Even after years in Africa, Lorna Labuschagne never tires of the excitement of seeing the continent’s wild animals. But a plane trip over Chad’s Zakouma National Park in late 2013 was a particularly remarkable moment for her and several colleagues who were working to save elephants in the Central African wilderness. Below, they spied at least 21 new elephant calves.
“The babies were in a marsh, wet and enjoying the water and not hiding under their mothers,” says Labuschagne, marketing and tourism officer with African Parks, the South Africa-based conservation group that manages Zakouma. “We had been seeing new calves for a few months … but never more than seven at once. As you can imagine we were ecstatic.”
The dire situation facing Africa’s elephants has become headline news. Research published in the Proceedings of the National Academy of Scientists last month warned that poaching had caused elephant populations to reach a tipping point on the continent where more animals are being killed than are being born.
In Central Africa, the number of elephants has declined by 60 percent in just a decade. Zakouma, however, is bucking that trend. There has not been a single case of poaching inside the 19,000-square-mile park for nearly three years.
That’s very different from the situation at the end of the last decade, when a wave of killings hit the park, near the border with Central African Republic. The number of elephants that inhabit the park for most of the year fell from about 4,000 in 2006 to just 450 by 2011.
Poaching in Zakouma surged during the mid-2000s as rebellions and civil war overtook Chad and the Darfur region in neighboring Sudan. From 2006 to 2009, armed groups on horseback — many of them Sudanese suspected of being linked to Darfur rebel groups — moved through the park, killing elephants with impunity. As Chad’s government struggled to retain power, elephant conservation was low on its priority list.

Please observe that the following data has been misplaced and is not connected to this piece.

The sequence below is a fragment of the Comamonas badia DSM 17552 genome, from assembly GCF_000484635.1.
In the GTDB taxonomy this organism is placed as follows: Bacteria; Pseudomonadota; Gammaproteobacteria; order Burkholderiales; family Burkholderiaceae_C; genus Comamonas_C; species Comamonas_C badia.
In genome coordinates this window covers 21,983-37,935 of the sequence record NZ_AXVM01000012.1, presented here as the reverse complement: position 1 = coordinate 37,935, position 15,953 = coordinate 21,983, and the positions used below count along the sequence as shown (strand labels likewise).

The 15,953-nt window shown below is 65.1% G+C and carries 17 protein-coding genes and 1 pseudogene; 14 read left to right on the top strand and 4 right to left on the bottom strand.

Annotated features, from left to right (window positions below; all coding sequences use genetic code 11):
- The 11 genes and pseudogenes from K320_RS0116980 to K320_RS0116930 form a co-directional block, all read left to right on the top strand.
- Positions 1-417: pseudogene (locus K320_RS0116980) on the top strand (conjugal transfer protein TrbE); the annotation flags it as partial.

At the same time, Chinese investment was starting to flow to Chad as well as many other African nations. Demand for ivory grew; on several occasions, businessmen involved in the Chinese oil industry were reportedly arrested at Chad’s N’Djamena International Airport with ivory in their luggage.
In early 2009, just a few weeks after poachers slaughtered more than 60 animals in a single incident, Zakouma’s workers were despondent. Darren Potgieter, a South African pilot who carried out aerial surveillance flights, had found a sole calf cowering under a tree, surrounded with the bloodied carcasses of its family. At the time, it was just the latest in a list of shocking incidents in which poachers had used horses and guns to scare the animals into a tight group and then killed all of them, regardless of whether they had tusks.
And it wasn’t just the elephants that suffered: In September 2012, five Chadian game guards employed by African Parks at Hebane patrol post, an area outside the park where the animals spend the dry season, were brutally murdered in what is believed to have been a reprisal by poachers.